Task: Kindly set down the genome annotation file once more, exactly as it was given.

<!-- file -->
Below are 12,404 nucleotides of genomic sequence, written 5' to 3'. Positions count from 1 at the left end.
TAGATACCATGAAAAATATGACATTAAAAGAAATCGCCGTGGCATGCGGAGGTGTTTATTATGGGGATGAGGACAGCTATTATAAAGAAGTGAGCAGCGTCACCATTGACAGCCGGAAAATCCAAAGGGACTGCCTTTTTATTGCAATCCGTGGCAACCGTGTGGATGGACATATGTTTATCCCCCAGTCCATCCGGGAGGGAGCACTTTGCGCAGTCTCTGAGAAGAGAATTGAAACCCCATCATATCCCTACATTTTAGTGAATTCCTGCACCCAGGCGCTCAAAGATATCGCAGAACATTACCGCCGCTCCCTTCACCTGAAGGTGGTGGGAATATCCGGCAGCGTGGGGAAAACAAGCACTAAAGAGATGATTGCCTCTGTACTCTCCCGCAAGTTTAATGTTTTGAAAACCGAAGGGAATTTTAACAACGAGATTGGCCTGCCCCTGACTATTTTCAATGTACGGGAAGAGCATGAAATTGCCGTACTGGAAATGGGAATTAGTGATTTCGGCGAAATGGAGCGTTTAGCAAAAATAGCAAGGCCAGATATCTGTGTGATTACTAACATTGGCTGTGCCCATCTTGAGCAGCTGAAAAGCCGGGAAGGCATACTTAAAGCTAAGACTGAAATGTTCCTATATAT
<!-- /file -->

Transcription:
Below are 12,404 nucleotides of genomic sequence, written 5' to 3'. Positions count from 1 at the left end.
TAGATACCATGAAAAATATGACATTAAAAGAAATCGCCGTGGCATGCGGAGGTGTTTATTATGGGGATGAGGACAGCTATTATAAAGAAGTGAGCAGCGTCACCATTGACAGCCGGAAAATCCAAAGGGACTGCCTTTTTATTGCAATCCGTGGCAACCGTGTGGATGGACATATGTTTATCCCCCAGTCCATCCGGGAGGGAGCACTTTGCGCAGTCTCTGAGAAGAGAATTGAAACCCCATCATATCCCTACATTTTAGTGAATTCCTGCACCCAGGCGCTCAAAGATATCGCAGAACATTACCGCCGCTCCCTTCACCTGAAGGTGGTGGGAATATCCGGCAGCGTGGGGAAAACAAGCACTAAAGAGATGATTGCCTCTGTACTCTCCCGCAAGTTTAATGTTTTGAAAACCGAAGGGAATTTTAACAACGAGATTGGCCTGCCCCTGACTATTTTCAATGTACGGGAAGAGCATGAAATTGCCGTACTGGAAATGGGAATTAGTGATTTCGGCGAAATGGAGCGTTTAGCAAAAATAGCAAGGCCAGATATCTGTGTGATTACTAACATTGGCTGTGCCCATCTTGAGCAGCTGAAAAGCCGGGAAGGCATACTTAAAGCTAAGACTGAAATGTTCCTATATAT